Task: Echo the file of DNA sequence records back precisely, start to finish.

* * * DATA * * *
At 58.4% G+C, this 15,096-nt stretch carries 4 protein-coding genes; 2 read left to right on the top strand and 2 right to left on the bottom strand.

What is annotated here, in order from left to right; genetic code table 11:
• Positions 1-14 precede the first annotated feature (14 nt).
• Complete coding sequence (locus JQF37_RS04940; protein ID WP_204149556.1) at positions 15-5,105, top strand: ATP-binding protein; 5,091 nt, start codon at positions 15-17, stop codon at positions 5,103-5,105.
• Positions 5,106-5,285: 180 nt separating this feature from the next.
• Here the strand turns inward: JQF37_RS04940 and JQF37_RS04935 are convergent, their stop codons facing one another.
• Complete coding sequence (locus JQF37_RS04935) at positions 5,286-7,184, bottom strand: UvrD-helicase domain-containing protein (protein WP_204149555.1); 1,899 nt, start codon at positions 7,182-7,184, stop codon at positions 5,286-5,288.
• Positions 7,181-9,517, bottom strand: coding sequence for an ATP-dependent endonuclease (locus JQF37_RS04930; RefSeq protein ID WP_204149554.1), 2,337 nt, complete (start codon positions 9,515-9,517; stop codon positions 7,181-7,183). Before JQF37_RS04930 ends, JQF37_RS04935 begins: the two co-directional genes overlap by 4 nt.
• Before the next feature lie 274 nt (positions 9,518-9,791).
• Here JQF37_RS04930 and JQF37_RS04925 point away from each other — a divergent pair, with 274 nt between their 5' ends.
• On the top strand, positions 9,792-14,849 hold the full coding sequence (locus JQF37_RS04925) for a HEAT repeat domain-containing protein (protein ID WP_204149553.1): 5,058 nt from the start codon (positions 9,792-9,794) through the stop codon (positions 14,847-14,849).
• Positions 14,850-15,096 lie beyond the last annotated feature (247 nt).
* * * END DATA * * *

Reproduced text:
At 58.4% G+C, this 15,096-nt stretch carries 4 protein-coding genes; 2 read left to right on the top strand and 2 right to left on the bottom strand.

What is annotated here, in order from left to right; genetic code table 11:
• Positions 1-14 precede the first annotated feature (14 nt).
• Complete coding sequence (locus JQF37_RS04940; protein ID WP_204149556.1) at positions 15-5,105, top strand: ATP-binding protein; 5,091 nt, start codon at positions 15-17, stop codon at positions 5,103-5,105.
• Positions 5,106-5,285: 180 nt separating this feature from the next.
• Here the strand turns inward: JQF37_RS04940 and JQF37_RS04935 are convergent, their stop codons facing one another.
• Complete coding sequence (locus JQF37_RS04935) at positions 5,286-7,184, bottom strand: UvrD-helicase domain-containing protein (protein WP_204149555.1); 1,899 nt, start codon at positions 7,182-7,184, stop codon at positions 5,286-5,288.
• Positions 7,181-9,517, bottom strand: coding sequence for an ATP-dependent endonuclease (locus JQF37_RS04930; RefSeq protein ID WP_204149554.1), 2,337 nt, complete (start codon positions 9,515-9,517; stop codon positions 7,181-7,183). Before JQF37_RS04930 ends, JQF37_RS04935 begins: the two co-directional genes overlap by 4 nt.
• Before the next feature lie 274 nt (positions 9,518-9,791).
• Here JQF37_RS04930 and JQF37_RS04925 point away from each other — a divergent pair, with 274 nt between their 5' ends.
• On the top strand, positions 9,792-14,849 hold the full coding sequence (locus JQF37_RS04925) for a HEAT repeat domain-containing protein (protein ID WP_204149553.1): 5,058 nt from the start codon (positions 9,792-9,794) through the stop codon (positions 14,847-14,849).
• Positions 14,850-15,096 lie beyond the last annotated feature (247 nt).